Illegal mining has also seen exponential growth on Munduruku territory in the state of Pará. A 2021 report from the Social and Environmental Institute said there was a 363 per cent increase in land degradation on Munduruku territory caused by mining activity in the last two-and-a-half years. A federal police operation was carried out earlier this year in an attempt to put a stop to the destruction, but the garimpeiros returned to the land as soon as the officers were gone.
Paulino Guajajara, a Guajajara leader and member of the Guardians of the Forest, a group formed by Indigenous people trying to protect their land from illegal loggers, was assassinated in November 2019 while returning from a day of hunting with another local leader, Laércio Guajajara, who was shot in the arms and back. He escaped, but he had to leave his home and be put into a special protection program for human rights defenders. With the two leaders gone, Zezico Rodrigues Guajajara, a teacher and director of the Azuru Indigenous School Education Center, became the loudest voice speaking out against the illegal loggers. He was found dead on the side of a road near his village in March 2020.
Three months later, two young Yanomami men were shot and killed on their land by illegal miners. The murders set off a series of events that led to violent attacks on the Yanomami village of Palimiú over 65 days in April, May and June 2021. In one of the attacks, three garimpeiros died, and five people, including one Yanomami person, were injured.
“The federal government,” said Hekurari Yanomami, “encourages it.”
The two bills making their way through the Brazilian Congress could make the work of land-grabbers, illegal miners and illegal loggers easier. The first would legitimize claims to public and Indigenous land that had previously been invaded, meaning those who illegally took over the land would not only get away with it but also would be awarded the titles to the land they had taken.
The second bill would do away with the current process of identifying and demarcating Indigenous land. Under the proposed legislation, only those lands that the government had identified as Indigenous territories on the date of the promulgation of the Brazilian Constitution — Oct. 5, 1988 — would continue to be considered Indigenous land. Many territories were officially declared as Indigenous after that date, which means that Indigenous groups might have to forfeit large swaths of their traditional territories to miners, loggers, cattle ranchers, and real estate speculators.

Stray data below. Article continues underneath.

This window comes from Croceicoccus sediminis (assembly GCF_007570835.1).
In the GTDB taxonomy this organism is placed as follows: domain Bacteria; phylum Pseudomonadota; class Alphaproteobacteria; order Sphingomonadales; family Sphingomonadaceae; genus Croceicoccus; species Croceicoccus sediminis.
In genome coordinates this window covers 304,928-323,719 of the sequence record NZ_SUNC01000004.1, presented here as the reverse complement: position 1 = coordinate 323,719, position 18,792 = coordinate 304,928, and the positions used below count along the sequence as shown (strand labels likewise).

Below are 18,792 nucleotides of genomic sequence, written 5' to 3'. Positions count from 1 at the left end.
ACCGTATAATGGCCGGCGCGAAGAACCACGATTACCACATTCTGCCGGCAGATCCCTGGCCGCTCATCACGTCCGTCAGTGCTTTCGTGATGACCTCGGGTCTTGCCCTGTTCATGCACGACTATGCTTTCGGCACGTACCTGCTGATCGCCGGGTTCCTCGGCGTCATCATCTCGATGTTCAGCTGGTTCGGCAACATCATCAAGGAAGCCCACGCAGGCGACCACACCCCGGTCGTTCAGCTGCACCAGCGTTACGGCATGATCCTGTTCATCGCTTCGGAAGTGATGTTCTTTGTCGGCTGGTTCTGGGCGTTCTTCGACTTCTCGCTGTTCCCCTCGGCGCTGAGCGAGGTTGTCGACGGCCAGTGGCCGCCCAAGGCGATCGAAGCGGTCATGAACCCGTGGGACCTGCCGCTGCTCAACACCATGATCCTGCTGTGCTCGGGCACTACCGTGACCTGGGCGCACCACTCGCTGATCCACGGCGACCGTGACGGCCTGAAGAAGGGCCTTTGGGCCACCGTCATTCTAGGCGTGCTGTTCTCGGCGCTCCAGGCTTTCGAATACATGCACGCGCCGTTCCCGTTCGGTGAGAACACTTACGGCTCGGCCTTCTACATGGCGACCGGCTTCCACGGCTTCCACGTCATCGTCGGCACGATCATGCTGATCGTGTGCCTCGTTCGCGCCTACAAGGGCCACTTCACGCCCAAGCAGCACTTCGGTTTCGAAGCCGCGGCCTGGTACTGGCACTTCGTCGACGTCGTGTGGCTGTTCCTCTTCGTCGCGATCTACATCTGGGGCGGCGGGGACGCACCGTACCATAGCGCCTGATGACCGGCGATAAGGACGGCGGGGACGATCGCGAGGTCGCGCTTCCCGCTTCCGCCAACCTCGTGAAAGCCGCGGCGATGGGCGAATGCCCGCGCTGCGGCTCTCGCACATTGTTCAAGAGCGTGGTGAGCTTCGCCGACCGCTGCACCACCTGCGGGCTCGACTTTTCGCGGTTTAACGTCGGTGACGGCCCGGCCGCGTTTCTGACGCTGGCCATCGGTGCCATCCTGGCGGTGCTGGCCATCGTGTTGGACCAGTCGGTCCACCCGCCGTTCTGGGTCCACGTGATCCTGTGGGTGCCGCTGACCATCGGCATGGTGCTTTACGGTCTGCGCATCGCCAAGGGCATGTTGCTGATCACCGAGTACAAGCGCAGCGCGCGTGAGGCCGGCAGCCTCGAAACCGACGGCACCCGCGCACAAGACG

And if an Indigenous group sought to demarcate its land, it would no longer go through the current well-defined, multi-step process. Instead, Congress would have the authority to demarcate Indigenous lands.
“It’s difficult to get Indigenous land demarcated, recognized and ratified now,” said Arão da Providência Araújo Filho, an attorney and member of the Guajajara Indigenous group. “If this bill passes, it will be impossible.”
When a farmer donated the land in the state of Minas Gerais to the Association of Japanese Brazilian Culture in 1980, it was untouched forest. It wasn’t until 2010 that the area — now known as Mata do Japonês — started to suffer from isolated invasions by grileiros hoping to take advantage of the fact that the land was rarely visited by its owners. The grileiros staked claim to plots along the edges of the property.
In 2016, the association went to court to have the land-grabbers evicted. Twenty-nine grileiros were identified but have yet to be removed. The number of invasions has continued to climb. Four years later, the land invaders started coming in groups. Men like Piauí felled trees and put lots up for sale, despite the fact that the land didn’t belong to them and that much of it was a protected conservation area.
The Association of Japanese Brazilian Culture didn’t know what to do. It had lost control of its own land. So when the Indigenous people who would create the Katurãma village approached the Japanese Brazilian cultural association in 2021 about acquiring the land, the association’s leaders saw a solution to their problem.
“When we owned the land, there were no watchmen. Nobody was able to keep an eye on it,” said Antônio Hoyama, the Japanese Brazilian group’s administrative director. “Before the Indigenous people were there, the grileiros were destroying the forest. We knew with [the Indigenous people] there, it would be protected. They’re already replanting the area of the forest that was burned by the fires [set by the grileiros]. And we knew they needed a place to live.”
Now, as these Indigenous groups build their thatch-roofed houses in Katurãma and rebuild their lives, they sleep under tarps, afraid the land-grabbers will take over if they leave while the community is still under construction. They’ve reported the illegal activity on their land and the violence they’ve faced to both the Federal Prosecutor’s Office and the National Indian Foundation (FUNAI), but still feel unsafe.
“The lives of Indigenous people depend on the land,” said Buniacá Kambiwá. “They try to take it over and over again, but we won’t stand down.”